What grapes are found in D.O. La Mancha?  Red grapes include Tempranillo (called Cencibel in La Mancha), Pinot Noir, Granacha, Craciano, Malbec Mencia, Merlot, Monastrell, Moravia, Petit Verdot, Syrah, Cabernet Sauvignon, Cabernet Franc, and Bobal.  White grapes are Airen, Moscatel, Parellada, Pedro Ximenez, Riesling, Sauvignon Blanc, Torrontes, Verdejo, Viognier, Macabeo, Chardonnay, and Gewurztraminer.  Airen is still the most widely planted grape overall, but is losing ground to Tempranillo (Cencibel) which is the region’s most planted red grape.  Frankly, I was surprised to see many of these varietals on the list.  Many “maverick winemakers” are working diligently to improve the wines from this region. Working with grapes which may not be indigenous to the region but which can complement those that are is just one part of creating wines which may elevate the image of D.O. La Mancha throughout the world.

As you may expect, I had my favorite wines from the seminar and tasting!  My mini-reviews and links to each winery’s website follow.

*Bodegas Allozo Centro Espanolas Flor de Allozo Tempranillo 2010 – Tempranillo and Granacha are the grapes in this fresh blend with aromas of blackberries and dark cherries.  The chewy tannins with tastes of juicy black fruits and minerality had a lovely, balanced finish.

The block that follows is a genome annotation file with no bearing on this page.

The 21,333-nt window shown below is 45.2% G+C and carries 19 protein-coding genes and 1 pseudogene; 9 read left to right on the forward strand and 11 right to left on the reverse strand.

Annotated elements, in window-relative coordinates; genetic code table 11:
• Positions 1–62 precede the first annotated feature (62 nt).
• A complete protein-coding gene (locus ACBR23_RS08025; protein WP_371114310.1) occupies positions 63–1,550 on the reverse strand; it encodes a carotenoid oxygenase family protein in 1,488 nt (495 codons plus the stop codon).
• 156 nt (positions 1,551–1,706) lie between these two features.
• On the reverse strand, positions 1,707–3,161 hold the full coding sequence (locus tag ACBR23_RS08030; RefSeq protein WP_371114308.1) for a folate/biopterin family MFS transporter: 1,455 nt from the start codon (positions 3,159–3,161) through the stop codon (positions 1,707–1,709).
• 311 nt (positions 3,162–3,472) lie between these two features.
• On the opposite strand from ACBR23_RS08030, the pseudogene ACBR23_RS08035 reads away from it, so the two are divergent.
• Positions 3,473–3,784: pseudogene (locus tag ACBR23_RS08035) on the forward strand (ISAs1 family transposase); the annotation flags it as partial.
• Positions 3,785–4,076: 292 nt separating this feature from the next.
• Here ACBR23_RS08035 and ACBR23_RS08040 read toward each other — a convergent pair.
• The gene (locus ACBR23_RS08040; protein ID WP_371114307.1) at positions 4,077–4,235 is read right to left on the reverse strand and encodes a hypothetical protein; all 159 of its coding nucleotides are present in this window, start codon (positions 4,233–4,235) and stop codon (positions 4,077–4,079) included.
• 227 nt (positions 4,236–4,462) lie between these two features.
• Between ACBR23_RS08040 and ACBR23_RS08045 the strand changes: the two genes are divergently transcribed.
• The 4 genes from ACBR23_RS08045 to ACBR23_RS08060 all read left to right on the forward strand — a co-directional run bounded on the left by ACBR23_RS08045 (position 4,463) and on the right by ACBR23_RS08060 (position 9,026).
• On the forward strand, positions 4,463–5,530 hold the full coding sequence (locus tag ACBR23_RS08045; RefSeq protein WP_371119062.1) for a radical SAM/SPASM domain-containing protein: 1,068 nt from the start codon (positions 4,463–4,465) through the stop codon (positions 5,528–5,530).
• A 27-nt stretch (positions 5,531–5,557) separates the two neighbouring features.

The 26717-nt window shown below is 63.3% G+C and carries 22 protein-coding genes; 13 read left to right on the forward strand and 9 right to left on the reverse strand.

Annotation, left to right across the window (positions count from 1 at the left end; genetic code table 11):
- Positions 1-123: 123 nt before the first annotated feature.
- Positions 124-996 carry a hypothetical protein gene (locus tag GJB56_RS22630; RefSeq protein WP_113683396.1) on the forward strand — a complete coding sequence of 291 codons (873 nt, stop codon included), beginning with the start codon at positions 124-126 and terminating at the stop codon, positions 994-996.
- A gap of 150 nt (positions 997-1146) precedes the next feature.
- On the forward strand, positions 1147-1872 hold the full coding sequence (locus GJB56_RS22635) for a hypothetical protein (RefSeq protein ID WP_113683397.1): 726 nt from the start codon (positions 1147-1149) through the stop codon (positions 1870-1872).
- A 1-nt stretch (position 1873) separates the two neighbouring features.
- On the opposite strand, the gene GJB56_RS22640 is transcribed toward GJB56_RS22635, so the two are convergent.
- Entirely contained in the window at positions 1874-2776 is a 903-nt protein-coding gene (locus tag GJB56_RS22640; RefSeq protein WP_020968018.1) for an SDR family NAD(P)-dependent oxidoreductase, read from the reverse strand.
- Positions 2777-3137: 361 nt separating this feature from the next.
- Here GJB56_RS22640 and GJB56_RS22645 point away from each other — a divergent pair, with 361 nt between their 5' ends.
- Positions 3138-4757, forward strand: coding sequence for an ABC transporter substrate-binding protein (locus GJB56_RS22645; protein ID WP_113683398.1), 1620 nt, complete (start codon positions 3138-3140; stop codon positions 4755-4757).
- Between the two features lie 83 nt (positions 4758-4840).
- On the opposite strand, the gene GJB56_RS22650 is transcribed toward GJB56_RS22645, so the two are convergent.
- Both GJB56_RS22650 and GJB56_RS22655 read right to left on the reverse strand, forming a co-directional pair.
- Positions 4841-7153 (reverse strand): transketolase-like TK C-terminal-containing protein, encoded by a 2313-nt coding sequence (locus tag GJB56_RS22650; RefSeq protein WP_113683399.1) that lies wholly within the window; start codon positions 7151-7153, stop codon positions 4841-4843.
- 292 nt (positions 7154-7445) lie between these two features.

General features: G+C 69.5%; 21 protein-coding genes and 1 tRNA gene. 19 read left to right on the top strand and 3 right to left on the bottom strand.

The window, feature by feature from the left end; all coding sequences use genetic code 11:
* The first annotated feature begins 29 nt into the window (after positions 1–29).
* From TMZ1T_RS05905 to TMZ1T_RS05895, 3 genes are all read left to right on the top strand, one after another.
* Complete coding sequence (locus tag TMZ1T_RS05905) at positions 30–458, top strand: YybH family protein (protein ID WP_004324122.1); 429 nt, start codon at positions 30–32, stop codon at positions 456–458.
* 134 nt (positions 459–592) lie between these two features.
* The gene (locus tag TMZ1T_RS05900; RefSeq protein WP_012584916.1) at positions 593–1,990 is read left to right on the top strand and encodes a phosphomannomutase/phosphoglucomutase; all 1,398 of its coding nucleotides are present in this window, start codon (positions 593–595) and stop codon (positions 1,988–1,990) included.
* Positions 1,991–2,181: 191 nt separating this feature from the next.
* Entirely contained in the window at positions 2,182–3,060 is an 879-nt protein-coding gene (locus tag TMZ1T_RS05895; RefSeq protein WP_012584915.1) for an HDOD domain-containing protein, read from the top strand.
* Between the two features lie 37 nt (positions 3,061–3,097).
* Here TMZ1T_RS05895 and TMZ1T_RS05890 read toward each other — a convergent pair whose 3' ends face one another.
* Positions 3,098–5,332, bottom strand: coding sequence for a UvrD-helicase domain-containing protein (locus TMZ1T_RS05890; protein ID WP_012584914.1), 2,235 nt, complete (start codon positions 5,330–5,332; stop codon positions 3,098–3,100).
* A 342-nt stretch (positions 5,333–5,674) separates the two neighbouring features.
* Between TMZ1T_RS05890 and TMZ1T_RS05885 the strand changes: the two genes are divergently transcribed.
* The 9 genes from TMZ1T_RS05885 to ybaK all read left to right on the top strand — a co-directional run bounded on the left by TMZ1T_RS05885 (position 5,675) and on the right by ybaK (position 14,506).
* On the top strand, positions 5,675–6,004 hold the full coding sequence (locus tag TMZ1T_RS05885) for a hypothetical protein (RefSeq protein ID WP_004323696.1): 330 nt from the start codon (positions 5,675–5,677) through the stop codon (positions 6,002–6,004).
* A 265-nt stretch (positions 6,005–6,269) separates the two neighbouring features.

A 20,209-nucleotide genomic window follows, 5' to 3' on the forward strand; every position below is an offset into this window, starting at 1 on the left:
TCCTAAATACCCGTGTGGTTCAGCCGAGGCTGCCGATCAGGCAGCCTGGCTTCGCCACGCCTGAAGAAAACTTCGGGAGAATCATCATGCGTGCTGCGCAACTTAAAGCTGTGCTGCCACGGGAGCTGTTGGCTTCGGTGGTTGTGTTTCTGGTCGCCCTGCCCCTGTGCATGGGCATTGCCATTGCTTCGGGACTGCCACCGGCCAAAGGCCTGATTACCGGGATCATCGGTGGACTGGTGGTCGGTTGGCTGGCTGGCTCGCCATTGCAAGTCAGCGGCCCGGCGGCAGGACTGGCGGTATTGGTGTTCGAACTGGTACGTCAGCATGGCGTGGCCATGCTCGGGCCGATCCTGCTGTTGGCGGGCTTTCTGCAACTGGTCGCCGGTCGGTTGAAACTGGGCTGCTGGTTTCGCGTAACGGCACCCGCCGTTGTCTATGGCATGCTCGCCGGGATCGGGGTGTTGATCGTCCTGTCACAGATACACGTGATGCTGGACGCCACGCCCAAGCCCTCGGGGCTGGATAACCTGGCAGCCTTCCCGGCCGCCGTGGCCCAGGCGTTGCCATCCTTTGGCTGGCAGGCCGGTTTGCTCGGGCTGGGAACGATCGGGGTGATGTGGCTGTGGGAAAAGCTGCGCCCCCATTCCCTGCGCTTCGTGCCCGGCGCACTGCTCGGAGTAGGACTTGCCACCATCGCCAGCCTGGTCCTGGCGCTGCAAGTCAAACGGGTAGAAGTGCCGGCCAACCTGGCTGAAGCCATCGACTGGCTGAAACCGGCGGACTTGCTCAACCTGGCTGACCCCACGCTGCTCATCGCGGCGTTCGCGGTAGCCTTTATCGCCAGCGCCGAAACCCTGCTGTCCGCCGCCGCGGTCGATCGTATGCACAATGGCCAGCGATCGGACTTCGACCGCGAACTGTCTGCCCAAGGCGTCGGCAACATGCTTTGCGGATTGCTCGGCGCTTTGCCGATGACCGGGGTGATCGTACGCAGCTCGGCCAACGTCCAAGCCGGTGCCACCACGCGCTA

*Bodegas Ayuso Estola Gran Reserva 2004 – Aromas of subtle spice and red fruits including raspberries and cherries were in this 65% Tempranillo and 35% Cabernet Sauvignon blend.  Pepper, iron, minerality, more spices, and fruit could be found on the palate. Smooth with a long finish, this wine was gorgeous.

*Bodegas Illana El Pico Crianza 2009 – Merlot, Cabernet Sauvignon, Petit Verdot, and Syrah combined to make an old world style wine with a light, spicy, food friendly profile.  Blueberries and blackberries, some earth notes, and herbs on the nose and palate offered a lingering finish.

*Bodegas San Antonio Abad Villa Abad Tempranillo Semi-Seco 2013 – I loved the intensity of aromas of strawberries, raspberries, and more red fruits.  Easy drinking, this fresh, juicy wine of Tempranillo can stand alone or be the foundation to your summer sangria.

*Vinicola de Tomelloso Torre de Gazate Gran Reserva 2002 – My favorite wine of the afternoon, this rich and jammy, fresh and clean 100% Cabernet Sauvignon showed deep ruby in the glass.  Spice, oak, and luscious fruit aromas led to more of the same on the palate.  With a terrific finish, this wine will be a real complement to cured cheeses and meats.

 *Dominio de Punctum Organic and Biodynamic Wines Nortesur Chardonnay 2013 – 100% Chardonnay was clean and bright in the glass.  Aromas and full flavored tastes of tropical fruits such as pineapple and mango were delightful and the fresh acidity was a true palate cleanser after so many red wines!

*Bodegas Casa Antonete Rosado 2013 – Many delicious rosés were presented at the tasting, but this was a highlight.  The rosé of Tempranillo was spicy and rich with fresh raspberries, snappy minerality, and a long, crisp finish.  This will be all you need to sip while watching the sun set from your beach chair!


When you are looking for wine at your neighborhood wine shop, consider purchasing a quality wine from D.O. La Mancha. Most of these refreshing wines are under $15 and a range of styles is always available.  Spain’s presence in the international wine market is rising quickly and wines from this region are no exception.  Have a bit of adventure without spending a fortune.  Perhaps, Don Quixote should have had wine from La Mancha – his destiny would have changed forever!

Cheers! ~ Cindy